Temple Run in Bhubaneswar

The Mangaltorana, at the Muktesvara Temple

Those who follow this blog would know by now that I have a penchant for visiting temples. Now don't brand me as being a right wing-er or anything of that sort. I love going to temples for many reasons, and those include reasons beyond prayer. 

I prefer to visit old ones, with an element of history attached to it, to know and imagine how things might have been hundreds of years ago. You tell me about a newly constructed plush temple in marble- erm, I'd rather not visit.

On our recent visit to Bhubaneswar city, a quick internet search on 'things to do in Bhubaneswar' threw up expected search results- Puri, Konark, Puri Beach, Chilika Lake, etc. What was given in finer print was, one can also visit old carved temples located in the older part of the town... Thanks to a few friends whom I consulted, and their advice, I didn't miss these temples.

Well, after visiting a few of the many many gems, located well within the city, I can only say, if you don't visit at-least one or two of these architectural marvels, then you haven't visited Odisha!

Parasurameswar Temple

This was built in the year 650 A.D., meaning it's been standing there since more than 1,300 years! Among all the stone details, Mahishamardhini looks down at you in all her wild raw glory- this is one bit that stands out amidst everything. There is a lingam that adorns the courtyard, and behind the lingam are the Saptamatrikas that seem to keep guard!

CLICK HERE to read more about this temple.

Rajarani Temple

What differs from the other temples is the raised stone platform on which this temple is built; also naga-nagi pillars flank the main entrance. One feature that strikes you is the presence of relatively large human figures sculpted all around the temple walls. The expressions on the face is so real, you can almost imagine them smiling!

CLICK HERE to read more about this temple.

Bhaskareswar Temple

This is located very close to the Brahmeswar Temple. What sets it apart from the other temples is the conspicuous absence of the Jagamohana, typical of Odishan temples. Even the vimana (gopura) is not like the other temples, and is slightly different in shape. You can relax in the large courtyard and take in some fresh air, before continuing with your further plans for the day.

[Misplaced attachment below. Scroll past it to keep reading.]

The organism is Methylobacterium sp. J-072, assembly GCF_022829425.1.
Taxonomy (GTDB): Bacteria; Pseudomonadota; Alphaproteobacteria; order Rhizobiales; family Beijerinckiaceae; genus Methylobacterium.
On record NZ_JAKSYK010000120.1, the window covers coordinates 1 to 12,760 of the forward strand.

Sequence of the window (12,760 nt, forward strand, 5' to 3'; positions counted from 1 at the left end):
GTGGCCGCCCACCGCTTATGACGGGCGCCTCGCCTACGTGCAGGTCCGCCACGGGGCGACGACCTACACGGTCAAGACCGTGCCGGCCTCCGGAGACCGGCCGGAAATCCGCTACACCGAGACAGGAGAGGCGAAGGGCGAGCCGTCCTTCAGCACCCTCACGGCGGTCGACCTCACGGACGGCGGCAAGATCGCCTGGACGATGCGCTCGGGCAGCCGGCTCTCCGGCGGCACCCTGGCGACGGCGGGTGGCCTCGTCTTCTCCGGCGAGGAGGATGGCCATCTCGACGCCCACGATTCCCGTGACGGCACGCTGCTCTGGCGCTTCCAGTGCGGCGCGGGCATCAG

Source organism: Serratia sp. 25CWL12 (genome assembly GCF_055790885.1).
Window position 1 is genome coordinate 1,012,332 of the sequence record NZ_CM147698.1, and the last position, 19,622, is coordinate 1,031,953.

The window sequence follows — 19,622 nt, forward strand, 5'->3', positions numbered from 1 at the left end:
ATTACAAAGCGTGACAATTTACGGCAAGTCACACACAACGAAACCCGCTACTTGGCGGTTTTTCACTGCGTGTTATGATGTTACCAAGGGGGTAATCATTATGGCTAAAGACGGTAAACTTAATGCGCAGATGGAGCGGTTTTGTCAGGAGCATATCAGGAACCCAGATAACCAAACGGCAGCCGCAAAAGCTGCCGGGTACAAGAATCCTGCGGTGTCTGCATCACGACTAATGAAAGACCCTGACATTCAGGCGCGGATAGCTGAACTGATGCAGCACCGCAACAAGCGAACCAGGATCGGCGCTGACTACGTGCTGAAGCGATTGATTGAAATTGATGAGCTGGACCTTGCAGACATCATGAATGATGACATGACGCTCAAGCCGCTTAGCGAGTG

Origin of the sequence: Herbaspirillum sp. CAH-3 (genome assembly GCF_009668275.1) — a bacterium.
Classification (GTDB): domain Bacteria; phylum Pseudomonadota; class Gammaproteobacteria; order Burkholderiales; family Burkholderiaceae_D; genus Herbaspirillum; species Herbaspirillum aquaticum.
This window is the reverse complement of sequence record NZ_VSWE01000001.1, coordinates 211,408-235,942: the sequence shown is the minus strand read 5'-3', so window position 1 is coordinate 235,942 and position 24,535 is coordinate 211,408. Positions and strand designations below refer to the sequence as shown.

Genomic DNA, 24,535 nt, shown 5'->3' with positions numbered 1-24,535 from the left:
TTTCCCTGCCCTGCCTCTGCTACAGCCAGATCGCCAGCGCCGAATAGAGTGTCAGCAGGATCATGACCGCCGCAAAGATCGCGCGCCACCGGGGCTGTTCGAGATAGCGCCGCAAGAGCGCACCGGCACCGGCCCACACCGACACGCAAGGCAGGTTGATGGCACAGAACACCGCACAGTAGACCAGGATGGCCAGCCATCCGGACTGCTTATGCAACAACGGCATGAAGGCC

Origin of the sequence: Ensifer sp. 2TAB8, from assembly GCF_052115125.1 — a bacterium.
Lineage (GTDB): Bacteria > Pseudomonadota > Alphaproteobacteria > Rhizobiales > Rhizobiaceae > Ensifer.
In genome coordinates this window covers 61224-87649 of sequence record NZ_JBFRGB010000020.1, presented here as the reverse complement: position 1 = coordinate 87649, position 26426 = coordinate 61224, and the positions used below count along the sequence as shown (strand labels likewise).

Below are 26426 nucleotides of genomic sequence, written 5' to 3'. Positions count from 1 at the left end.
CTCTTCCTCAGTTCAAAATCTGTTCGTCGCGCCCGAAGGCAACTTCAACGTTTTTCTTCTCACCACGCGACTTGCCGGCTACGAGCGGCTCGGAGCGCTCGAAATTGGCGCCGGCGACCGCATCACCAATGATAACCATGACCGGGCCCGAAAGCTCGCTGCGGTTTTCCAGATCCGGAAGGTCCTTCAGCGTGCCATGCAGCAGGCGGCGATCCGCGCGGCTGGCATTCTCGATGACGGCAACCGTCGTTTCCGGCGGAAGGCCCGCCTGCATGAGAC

CLICK HERE to read more about this temple.

Brahmeswar Temple

One feature that sets this temple apart from the others, is the presence of four small shrines around the main shrine. One recurring feature is that of a warrior wielding a sword, atop a horse, whose both forelimbs are placed on a crouching elephant. 
There are human figurines in intimate positions as well, as seen below. But the grace and divinity in their embrace is something I cannot quite effectively describe.

CLICK HERE to read more about this temple.

Muktesvara temple 

This temple is acclaimed as a 'gem of Odishan architecture' and belongs to the 10th century AD. The piece de resistance of this temple is the great arch, the mangalatorana, which is lavishly decorated with human figures and artistic exaggerations. It stands right opposite the Siddheswar Temple. Also seen is the kritimukha motif on the southern aspect of the vimana.

CLICK HERE to read more about this temple.

Siddheswar Temple 

Situated right opposite the Muktesvara Temple, what makes this one special is the presence of four roaring lions etched onto the vimana, facing all four directions. And as seen in other temples, the vimana is beautifully done in sandstone. Right by the temple, stand five small shrine like structures, too small to qualify as even minor temples.

CLICK HERE to read more about this temple.

Lingaraj Temple 

I purposely have put this in the end, as this is the most well know of the lot. Mobiles and photography are strictly restricted. There is a platform right by the wall that surrounds the temple, and one can get a panoramic view of the temple from here. Unfortunately, I learnt about this platform later. A short walk from here is the Bindu Sagar lake, a nice place to spend a quiet evening, watching people fishing for their evening meal.


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